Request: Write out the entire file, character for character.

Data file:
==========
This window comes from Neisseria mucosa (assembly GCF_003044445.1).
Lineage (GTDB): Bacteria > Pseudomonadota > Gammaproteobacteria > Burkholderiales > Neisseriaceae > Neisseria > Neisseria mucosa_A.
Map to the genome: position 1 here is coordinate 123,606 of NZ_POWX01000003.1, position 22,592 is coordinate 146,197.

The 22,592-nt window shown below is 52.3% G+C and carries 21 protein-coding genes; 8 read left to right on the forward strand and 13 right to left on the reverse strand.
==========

This window comes from Neisseria mucosa (assembly GCF_003044445.1).
Lineage (GTDB): Bacteria > Pseudomonadota > Gammaproteobacteria > Burkholderiales > Neisseriaceae > Neisseria > Neisseria mucosa_A.
Map to the genome: position 1 here is coordinate 123,606 of NZ_POWX01000003.1, position 22,592 is coordinate 146,197.

The 22,592-nt window shown below is 52.3% G+C and carries 21 protein-coding genes; 8 read left to right on the forward strand and 13 right to left on the reverse strand.